Once Upon a Time - MediaSmarts

Once Upon a Time - MediaSmarts

LESSON PLAN Level: Grades 2 to 6 About the Author: MediaSmarts Once Upon a Time Overview In this lesson, students become aware of the idea of ster...

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LESSON PLAN Level:

Grades 2 to 6

About the Author:

MediaSmarts

Once Upon a Time Overview In this lesson, students become aware of the idea of stereotyping and the role that stereotypes play in the stories and movies that they enjoy. Students are introduced to stereotypes by brainstorming the characteristics that are associated with stock characters from fairy tales and Disney films. For younger students, the book The Paper Bag Princess is used to illustrate non-stereotypical portrayals of princes and princesses. For older students, The True Story of the Three Little Pigs provides an opportunity to discuss how different types of animals - and people - are routinely stereotyped in children's stories and films.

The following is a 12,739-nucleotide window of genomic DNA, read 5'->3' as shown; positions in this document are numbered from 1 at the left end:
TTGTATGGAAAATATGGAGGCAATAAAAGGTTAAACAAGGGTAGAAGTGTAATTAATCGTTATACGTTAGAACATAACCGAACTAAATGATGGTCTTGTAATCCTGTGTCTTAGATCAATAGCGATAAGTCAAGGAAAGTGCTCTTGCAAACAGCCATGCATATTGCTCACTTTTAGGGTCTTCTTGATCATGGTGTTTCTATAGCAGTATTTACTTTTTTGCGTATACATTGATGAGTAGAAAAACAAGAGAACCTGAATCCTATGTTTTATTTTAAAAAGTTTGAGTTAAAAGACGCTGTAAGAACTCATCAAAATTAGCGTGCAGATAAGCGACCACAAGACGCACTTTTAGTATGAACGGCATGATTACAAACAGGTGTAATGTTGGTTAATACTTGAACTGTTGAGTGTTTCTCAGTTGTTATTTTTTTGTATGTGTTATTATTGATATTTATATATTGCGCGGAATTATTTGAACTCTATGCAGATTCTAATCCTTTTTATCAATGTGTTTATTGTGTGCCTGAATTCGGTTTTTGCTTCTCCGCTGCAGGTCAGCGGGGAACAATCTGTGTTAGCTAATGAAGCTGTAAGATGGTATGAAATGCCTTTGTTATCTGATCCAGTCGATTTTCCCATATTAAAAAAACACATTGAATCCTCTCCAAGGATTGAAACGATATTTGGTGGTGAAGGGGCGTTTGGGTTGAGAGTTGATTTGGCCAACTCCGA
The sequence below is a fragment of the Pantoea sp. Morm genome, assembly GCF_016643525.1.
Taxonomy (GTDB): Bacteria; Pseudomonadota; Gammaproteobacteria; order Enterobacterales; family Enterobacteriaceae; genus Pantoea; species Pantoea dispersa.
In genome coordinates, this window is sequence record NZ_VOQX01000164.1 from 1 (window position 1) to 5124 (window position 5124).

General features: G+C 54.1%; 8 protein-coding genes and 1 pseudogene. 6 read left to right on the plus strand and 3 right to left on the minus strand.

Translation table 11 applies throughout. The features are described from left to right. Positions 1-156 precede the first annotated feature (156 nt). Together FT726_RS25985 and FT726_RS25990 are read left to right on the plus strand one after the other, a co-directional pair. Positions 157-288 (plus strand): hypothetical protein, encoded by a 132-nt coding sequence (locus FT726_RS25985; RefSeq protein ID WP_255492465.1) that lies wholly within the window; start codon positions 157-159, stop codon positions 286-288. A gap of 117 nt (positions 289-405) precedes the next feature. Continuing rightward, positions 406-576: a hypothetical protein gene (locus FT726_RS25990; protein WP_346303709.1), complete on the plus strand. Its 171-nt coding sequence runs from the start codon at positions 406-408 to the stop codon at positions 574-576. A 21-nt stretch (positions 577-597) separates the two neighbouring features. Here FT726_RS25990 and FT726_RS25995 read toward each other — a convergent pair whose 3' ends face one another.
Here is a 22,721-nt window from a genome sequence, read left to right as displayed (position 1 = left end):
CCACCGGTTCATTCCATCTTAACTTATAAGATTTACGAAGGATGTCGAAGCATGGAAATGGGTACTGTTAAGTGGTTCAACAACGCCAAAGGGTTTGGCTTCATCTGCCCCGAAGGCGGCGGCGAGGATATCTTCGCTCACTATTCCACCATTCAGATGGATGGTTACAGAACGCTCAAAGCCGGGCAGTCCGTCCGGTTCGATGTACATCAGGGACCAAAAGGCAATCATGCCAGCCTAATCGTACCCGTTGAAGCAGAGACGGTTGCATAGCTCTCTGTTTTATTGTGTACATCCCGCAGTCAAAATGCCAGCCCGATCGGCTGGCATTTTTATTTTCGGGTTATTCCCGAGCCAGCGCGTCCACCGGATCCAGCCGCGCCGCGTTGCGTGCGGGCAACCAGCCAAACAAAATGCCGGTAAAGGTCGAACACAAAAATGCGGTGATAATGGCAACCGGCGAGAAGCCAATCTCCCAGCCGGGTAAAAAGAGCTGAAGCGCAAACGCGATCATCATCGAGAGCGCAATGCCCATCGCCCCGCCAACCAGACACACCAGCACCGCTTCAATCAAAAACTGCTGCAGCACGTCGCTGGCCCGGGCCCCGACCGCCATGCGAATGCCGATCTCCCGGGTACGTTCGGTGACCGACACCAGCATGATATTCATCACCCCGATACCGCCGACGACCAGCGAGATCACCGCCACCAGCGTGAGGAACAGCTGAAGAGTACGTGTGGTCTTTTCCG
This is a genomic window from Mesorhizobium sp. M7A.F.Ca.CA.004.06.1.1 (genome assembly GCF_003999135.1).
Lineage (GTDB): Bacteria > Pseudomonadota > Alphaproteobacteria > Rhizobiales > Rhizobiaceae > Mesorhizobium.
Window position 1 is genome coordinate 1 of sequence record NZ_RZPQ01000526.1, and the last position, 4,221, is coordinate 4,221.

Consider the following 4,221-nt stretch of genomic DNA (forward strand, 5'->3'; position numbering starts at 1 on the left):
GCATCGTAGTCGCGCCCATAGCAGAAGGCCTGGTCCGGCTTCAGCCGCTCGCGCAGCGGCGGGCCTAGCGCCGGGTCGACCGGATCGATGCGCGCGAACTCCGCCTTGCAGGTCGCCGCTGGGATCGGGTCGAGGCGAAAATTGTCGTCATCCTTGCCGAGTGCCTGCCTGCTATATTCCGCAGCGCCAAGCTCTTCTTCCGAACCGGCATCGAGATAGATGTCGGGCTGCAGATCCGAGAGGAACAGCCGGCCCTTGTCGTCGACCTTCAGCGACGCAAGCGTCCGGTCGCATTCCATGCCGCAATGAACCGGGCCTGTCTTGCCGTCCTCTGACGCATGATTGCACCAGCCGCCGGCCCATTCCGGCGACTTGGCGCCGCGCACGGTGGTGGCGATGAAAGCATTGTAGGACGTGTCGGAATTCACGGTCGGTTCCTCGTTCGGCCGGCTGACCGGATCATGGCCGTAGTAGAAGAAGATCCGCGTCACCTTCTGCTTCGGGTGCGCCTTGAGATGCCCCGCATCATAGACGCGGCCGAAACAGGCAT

Learning Outcomes Students will: •

understand that the representations made by the media are not always accurate



understand the concept of stereotyping



identify their own perceptions of various stereotypes



recognize that the media construct reality

Preparation and Materials Obtain a copy of The Paperbag Princess by Robert Munsch and/or The True Story of The Three Little Pigs by Jon Scieszkafrom your school or public library.

Background Because most television programs are quite short, the identities of characters must be established as quickly as possible. To do this, television writers often use stereotypes. A stereotype is a fixed or conventional image of a person or group of people. Stereotypes generally conform to a pattern of dress and behavior that is easily recognized and understood. Often, a judgment is made about the person or group being stereotyped. That judgment may be positive or negative.